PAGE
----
The Valerie Fund Children’s Center at Morristown Medical Center’s Goryeb Children’s Hospital is pleased to have a Dietitian on their medical staff. A Dietitian not only helps to contribute to a patient’s overall health, but their family's as well. This falls in line with The Valerie Fund’s mission: to treat a patient medically, emotionally, socially and developmentally.
Topics: Non-profit, education, Blood Disorders, pediatric, cancer, childhood cancer, side effects, caregivers, awareness, oncology, centers, new jersey, nonprofit, advocate, patients, nutrition, dietitian
The 26th Annual Thanksgiving Ball Gala was an entertaining and elegant evening. The ballroom dazzled with white roses and a soft golden glow. The evening’s honoree, Dr. Steven Halpern, delivered a moving speech that captivated the entire room. The event which featured a live and silent auction, raised almost $450,000 to date. The most inspiring part of the evening was when the ambassadors shared their experiences and educated guests about how The Valerie Fund has cared for and supported them and their families. Below are the final five profiles of the ambassadors who attended this year’s gala.
Our blog series continues with excerpts from the 2017 Ambassador's profiles that will be in attendance at The Thanksgiving Ball Gala this Friday, November 17th.
Gavin, age 7
The 26th Annual Thanksgiving Ball Gala will be held on Friday, November 17th, 2017 at the Hilton Short Hills. A special part of the night is the opportunity for guests to meet with current and former Valerie Fund patients both informally and at designated Learning Depots. Along with a caregiver from The Valerie Fund, our ambassadors will educate guests about all the services the organization has to offer. The interaction often turns personal as ambassadors share how a particular service was meaningful in their own journey of battling a life-threatening disease.
For the first time in seventeen years, a new Valerie Fund Children's Center has opened at St. Joseph's Children's Hospital in Paterson, NJ. The Passaic County-based outpatient facility neighbors the northern New Jersey counties of Morris and Essex where several other Valerie Fund Centers are located.
New York-Presbyterian Morgan Stanley Children's Hospital is renowned for its pediatric healthcare services, and is currently home to the only Valerie Fund Children's Center outside the state of New Jersey. According to U.S. News & World Report, New York-Presbyterian consistently makes the magazine's Honor Roll as one of the best hosptials in the nation. The hospital's pediatric hematology-oncology department is led by Dr. Julia Glade-Bender alongside a multidisciplinary team of physicians, nurses, psychologists, educational liaisons, child life specialists and social workers. Dr. Marie Barnett recently joined The Valerie Fund family as the Center's psychologist.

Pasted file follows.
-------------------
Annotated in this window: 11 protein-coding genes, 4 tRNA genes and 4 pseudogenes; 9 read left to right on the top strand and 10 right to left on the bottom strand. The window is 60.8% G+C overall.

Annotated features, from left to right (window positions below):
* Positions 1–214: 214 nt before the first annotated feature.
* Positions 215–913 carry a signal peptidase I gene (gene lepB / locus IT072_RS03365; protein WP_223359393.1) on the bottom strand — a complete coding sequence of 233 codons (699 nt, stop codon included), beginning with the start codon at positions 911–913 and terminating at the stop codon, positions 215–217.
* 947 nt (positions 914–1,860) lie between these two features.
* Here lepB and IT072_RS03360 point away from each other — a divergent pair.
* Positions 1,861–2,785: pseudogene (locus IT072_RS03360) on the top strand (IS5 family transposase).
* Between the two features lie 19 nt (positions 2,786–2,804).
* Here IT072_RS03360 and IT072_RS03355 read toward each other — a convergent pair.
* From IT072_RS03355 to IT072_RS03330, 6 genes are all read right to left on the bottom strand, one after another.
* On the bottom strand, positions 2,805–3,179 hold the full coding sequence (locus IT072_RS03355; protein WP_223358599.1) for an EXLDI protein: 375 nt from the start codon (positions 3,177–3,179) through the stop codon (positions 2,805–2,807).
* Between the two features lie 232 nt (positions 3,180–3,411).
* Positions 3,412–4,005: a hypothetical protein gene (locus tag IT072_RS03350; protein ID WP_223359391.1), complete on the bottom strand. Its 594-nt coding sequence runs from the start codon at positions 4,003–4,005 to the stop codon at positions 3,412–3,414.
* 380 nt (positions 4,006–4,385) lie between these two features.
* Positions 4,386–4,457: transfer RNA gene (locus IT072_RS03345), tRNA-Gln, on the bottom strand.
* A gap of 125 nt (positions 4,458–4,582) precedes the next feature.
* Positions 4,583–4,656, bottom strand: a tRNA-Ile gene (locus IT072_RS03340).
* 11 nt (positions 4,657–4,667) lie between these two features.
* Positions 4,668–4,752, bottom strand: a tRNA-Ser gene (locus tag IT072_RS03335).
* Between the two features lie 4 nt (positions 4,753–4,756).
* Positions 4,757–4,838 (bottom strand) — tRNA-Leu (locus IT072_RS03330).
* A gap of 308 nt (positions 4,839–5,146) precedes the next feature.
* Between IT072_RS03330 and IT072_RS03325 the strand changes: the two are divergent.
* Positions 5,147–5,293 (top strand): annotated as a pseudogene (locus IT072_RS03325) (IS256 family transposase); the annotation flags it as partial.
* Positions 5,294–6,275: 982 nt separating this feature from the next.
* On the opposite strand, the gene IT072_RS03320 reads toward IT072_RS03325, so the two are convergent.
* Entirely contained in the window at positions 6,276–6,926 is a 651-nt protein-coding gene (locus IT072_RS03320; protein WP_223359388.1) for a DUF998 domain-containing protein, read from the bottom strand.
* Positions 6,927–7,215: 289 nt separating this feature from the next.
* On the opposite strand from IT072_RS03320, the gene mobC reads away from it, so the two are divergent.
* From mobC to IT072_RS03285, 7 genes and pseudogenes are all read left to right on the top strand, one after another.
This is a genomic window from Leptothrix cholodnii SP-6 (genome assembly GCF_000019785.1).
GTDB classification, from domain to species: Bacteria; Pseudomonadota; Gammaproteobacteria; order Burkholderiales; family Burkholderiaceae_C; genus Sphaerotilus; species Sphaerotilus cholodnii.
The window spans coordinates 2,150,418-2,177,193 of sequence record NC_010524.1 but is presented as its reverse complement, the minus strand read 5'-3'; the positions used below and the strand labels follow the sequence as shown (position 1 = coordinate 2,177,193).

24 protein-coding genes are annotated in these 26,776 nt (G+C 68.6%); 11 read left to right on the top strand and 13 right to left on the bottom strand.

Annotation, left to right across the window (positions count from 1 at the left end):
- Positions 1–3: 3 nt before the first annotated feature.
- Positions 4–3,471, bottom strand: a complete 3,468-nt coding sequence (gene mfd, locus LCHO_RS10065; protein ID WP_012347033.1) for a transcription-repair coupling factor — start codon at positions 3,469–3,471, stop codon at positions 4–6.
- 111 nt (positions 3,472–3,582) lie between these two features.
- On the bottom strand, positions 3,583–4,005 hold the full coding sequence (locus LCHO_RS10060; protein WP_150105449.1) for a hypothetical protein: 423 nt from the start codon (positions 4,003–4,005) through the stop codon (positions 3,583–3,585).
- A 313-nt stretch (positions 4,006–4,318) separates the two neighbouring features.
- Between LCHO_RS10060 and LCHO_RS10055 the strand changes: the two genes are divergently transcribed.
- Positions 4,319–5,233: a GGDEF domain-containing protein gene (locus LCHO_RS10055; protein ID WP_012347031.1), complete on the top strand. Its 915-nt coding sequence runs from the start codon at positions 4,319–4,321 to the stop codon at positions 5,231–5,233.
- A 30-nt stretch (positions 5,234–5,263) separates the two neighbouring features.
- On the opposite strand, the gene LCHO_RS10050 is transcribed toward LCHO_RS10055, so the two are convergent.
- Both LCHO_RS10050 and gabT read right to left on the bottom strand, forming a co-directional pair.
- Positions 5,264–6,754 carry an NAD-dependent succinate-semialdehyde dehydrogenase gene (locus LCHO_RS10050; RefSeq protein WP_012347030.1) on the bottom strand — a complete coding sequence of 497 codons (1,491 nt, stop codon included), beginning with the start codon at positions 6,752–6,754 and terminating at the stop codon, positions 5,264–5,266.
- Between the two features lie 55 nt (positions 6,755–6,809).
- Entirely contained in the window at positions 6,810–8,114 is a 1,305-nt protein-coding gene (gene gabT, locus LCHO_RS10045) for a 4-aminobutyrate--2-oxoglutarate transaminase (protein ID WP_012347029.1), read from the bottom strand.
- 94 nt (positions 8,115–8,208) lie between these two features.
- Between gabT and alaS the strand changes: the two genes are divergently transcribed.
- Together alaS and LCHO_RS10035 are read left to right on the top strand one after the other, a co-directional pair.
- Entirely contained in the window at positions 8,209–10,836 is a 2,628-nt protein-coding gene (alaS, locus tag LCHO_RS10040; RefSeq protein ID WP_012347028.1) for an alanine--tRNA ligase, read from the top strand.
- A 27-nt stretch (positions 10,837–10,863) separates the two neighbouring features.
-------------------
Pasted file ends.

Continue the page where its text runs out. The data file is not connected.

In 1977, Overlook Medical Center in Summit, NJ, was the first hospital to support Sue and Ed Goldstein in their mission to provide comprehensive health care to children in our area with pediatric cancer and blood disorders. Forty years later, their dream has come to fruition with the expansion of seven Valerie Fund Children's Centers.
In their book, "Where They Are Now: The voices that cancer & blood disorders couldn't silence," Sue and Ed reflect, "The Valerie Fund Children's Centers- in New Jersey, New York City and the Philadelphia area- evolved into what we had hoped for: institutions delivering expert medical expertise, unconditional support and loving kindness for the children under their care."
Children who are treated at The Valerie Fund Children's Centers receive comprehensive health care. This not only includes state-of-the-art medical care, but the care of the patient's mental and emotional well-being. From diagnosis to well after treatment has ended, The Valerie Fund Center's multidisciplinary team identifies and treats the physical and emotional effects that manifest in pediatric patients. Psychological effects can include changes in attitude and behavior, breakdown in interpersonal relationships, depression and anxiety.
Sue and Ed Goldstein created The Valerie Fund in 1976 after losing their younger daughter Valerie to cancer. In Valerie’s memory, they were driven to make things better for other children and families fighting that same battle. In 1989 Sue and Ed’s older daughter Stacy was diagnosed with breast cancer and in 2001, at the age of 37, Stacy, too, lost her battle with cancer.
Sue was always in the forefront of getting the word out about The Valerie Fund and parenting a sick child. She co-wrote and co-produced the early Valerie Fund newsletters, and has just recently started writing for her personal blog.
What follows is an enlightening excerpt from Sue’s as-yet-unpublished memoirs titled “Unexpected Lives”. She describes the book as “...told from a mother’s perspective... the story of how one family confronts cancer in its only two children: Valerie, diagnosed when she was three, and years later, Stacy, diagnosed at twenty five." Sue uncovers her family’s will to live fully and enthusiastically. Hovering over all, however, is a dark cloud of uncertainty as ordinary people are faced with extraordinary illness.